A dog’s tail as emotional barometer

John Kelly
Columnist April 29, 2012

There are more than 300 bones in a dog’s body, but the most important ones are the dozen or so that are an extension of the spinal column. I speak of the tail.

The tail is a dog’s semaphore flag, its furry emoticon. It is a canine barometer. The tail may not tell you exactly what your dog is thinking, but it can give you a pretty good idea.

John Kelly writes "John Kelly's Washington," a daily look at Washington's less-famous side. Born in Washington, John started at The Post in 1989 as deputy editor in the Weekend section. View Archive

Every morning when I walk down the stairs from my bedroom, Charlie , our Labrador retriever, is waiting, his tail whipping back and forth in a black blur. He is happy — elated! — that the sun has risen once again and that the humans didn’t die in their sleep.

He was worried for a while. He heard My Lovely Wife’s alarm go off. He heard her hit the snooze button. He heard the alarm go off again. He heard two sets of feet pad across the floor, heard us grumble about the aches and pains that infiltrated our bodies as we slept. He heard us brush our teeth.

Charlie cannot believe we wasted valuable time brushing our teeth. What is dental health, he muses, when weighed against a dog’s empty stomach?


Charlie, our black Lab, greets us at the bottom of the stairs each morning, eager for breakfast. (John Kelly/WASHINGTON POST)

And then Charlie hears our door open, and he sees me atop the landing. His front feet are on the bottom step — at 11 years old, with a grizzled muzzle and aches of his own, he sees no need to climb the stairs — and his tail is wagging. It is an expectant, hopeful wag.

After breakfast, My Lovely Wife and I sit reading the newspaper at the dining room table. Charlie is sprawled on the floor. He can sprawl in various ways — left side, right side, stomach — but in each his tail is extended, ready for action at a moment’s notice. I think of it as a percussion instrument.

“Charlie,” I say.

There is a single whomp of his tail against the wooden floor.

Char-lie,” I say in a singsong voice.

Whomp, whomp.

By modulating my voice I can manifest in Charlie’s tail various movements. The trick is to get him to whomp his tail without making him rise up off the floor and come over to investigate.

My Lovely Wife does not like this game. She especially does not like it on mornings when it’s her turn to walk Charlie.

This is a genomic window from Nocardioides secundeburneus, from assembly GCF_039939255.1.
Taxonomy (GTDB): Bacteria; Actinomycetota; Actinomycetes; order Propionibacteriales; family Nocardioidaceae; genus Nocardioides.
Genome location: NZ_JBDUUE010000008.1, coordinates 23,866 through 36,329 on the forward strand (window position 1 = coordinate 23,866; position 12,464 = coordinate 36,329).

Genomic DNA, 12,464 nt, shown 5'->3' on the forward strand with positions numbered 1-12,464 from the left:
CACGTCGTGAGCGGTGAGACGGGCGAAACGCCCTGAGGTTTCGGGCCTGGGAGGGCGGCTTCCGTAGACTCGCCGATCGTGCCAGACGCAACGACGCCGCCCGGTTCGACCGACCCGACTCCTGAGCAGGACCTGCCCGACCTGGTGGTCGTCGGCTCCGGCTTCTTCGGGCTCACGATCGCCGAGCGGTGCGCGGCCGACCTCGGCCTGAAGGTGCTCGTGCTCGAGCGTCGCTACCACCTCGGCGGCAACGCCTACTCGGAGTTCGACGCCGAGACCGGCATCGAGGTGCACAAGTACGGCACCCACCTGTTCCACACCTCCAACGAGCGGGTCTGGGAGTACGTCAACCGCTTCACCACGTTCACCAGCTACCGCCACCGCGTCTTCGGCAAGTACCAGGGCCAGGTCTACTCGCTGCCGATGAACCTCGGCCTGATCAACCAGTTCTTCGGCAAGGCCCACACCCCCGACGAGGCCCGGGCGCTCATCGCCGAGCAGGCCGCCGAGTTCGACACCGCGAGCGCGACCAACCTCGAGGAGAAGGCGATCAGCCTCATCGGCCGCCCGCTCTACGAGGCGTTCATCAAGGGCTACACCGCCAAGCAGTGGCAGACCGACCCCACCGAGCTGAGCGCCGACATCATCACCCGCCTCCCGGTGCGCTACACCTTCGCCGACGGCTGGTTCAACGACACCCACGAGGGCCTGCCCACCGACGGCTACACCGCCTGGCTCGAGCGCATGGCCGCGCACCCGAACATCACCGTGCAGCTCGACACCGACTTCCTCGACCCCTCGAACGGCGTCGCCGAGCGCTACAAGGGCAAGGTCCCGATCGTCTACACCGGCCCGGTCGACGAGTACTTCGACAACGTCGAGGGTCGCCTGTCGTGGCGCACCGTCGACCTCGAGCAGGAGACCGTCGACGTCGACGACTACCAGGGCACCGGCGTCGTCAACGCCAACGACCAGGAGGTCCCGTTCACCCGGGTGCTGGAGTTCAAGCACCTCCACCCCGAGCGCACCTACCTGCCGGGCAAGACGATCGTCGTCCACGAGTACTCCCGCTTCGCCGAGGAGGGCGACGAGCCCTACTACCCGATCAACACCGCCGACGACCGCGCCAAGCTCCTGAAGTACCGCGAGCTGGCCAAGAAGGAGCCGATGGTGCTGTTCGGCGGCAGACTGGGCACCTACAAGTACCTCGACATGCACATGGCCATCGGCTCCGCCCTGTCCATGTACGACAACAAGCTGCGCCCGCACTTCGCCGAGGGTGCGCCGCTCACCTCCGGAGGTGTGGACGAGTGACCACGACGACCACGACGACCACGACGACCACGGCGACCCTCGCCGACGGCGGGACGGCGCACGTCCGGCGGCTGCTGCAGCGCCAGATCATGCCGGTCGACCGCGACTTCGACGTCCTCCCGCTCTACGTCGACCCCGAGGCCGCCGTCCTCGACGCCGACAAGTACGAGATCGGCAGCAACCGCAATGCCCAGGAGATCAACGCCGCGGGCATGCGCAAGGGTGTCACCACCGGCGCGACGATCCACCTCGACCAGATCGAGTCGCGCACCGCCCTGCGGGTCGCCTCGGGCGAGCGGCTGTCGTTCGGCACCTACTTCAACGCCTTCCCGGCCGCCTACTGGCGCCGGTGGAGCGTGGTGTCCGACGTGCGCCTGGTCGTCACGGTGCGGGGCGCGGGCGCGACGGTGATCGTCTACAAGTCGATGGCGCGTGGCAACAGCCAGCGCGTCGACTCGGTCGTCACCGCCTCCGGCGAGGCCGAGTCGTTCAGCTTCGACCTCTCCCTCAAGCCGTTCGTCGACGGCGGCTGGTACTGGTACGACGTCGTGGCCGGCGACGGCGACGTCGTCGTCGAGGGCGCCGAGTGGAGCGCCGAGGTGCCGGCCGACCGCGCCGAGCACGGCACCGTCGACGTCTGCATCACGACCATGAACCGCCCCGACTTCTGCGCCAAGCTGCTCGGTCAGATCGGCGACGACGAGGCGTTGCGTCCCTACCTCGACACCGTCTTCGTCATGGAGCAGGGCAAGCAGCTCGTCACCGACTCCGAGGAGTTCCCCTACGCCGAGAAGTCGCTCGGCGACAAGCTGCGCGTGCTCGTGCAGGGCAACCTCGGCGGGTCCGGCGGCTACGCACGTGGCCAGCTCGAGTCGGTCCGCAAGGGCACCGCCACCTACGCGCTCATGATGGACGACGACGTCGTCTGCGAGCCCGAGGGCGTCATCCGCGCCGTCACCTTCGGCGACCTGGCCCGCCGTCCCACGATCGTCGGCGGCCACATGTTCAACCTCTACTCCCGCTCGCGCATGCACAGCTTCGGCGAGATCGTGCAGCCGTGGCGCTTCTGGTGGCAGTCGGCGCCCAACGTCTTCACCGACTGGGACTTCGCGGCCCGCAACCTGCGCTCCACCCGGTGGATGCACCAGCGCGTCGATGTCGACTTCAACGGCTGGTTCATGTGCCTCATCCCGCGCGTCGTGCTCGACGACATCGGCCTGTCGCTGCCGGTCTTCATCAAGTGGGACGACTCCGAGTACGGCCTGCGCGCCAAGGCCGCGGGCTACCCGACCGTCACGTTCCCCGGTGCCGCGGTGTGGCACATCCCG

“You’re getting him all worked up,” she says. “I haven’t finished my coffee.”

After eating, going on a walk is Charlie’s favorite activity. (Charlie’s Top 5 Favorite Activities, in descending order: eating; going for a walk; sniffing; peeing; sniffing then peeing.)

Charlie digests his breakfast for a while then starts getting anxious. He watches us for signs that a walk may be imminent. In fact, we’ve stopped using the word “walk” entirely, since it’s one of a handful of English terms he’s come to understand.

“Is it time for his perambulation?” we’ll say. Or, “Whose turn is it to do the D?”

Today it’s my turn, and the sound of Velcro makes him snap to attention. I usually wear a brace on my wonky ankle when walking him and he associates that characteristic rrriip with the splendor of the great outdoors. A walk! We’re going on a walk!

The prospect of a walk — nay, the certainty — engenders Charlie’s greatest tail wag. It is practically a full-body wag. His hindquarters swivel back and forth as if he’s hinged in the middle. He does himself no favors with his excitement, his wag propelling his 70 pounds into me as I’m trying to put on my shoes, find his leash, gather doggy treats and poop bags. Give me space, Charlie, give me space.

I’m working at home, so I see how he spends his day. He usually wants to be near me, but one temptation is too great: When a parallelogram of sunlight moves across the floor of the study, he basks in it.

Before long, it’s time for an afternoon walk, then dinner, then bed. Charlie has spent most of the day sprawled: a puddle of black fur, as if he’s poured himself onto the floor. But his sleep is preceded by a careful trampling of his bed. He goes around and around in circles and then corkscrews himself down. He’s coiled himself as tightly as he can, like a mainspring in a watch, a poster in a mailing tube.

Where’s his tail? It’s stowed against his body. Come the morning it will be deployed again, wagging back and forth, beating ceaselessly against the current.

To read previous columns, go to washingtonpost.com/johnkelly.

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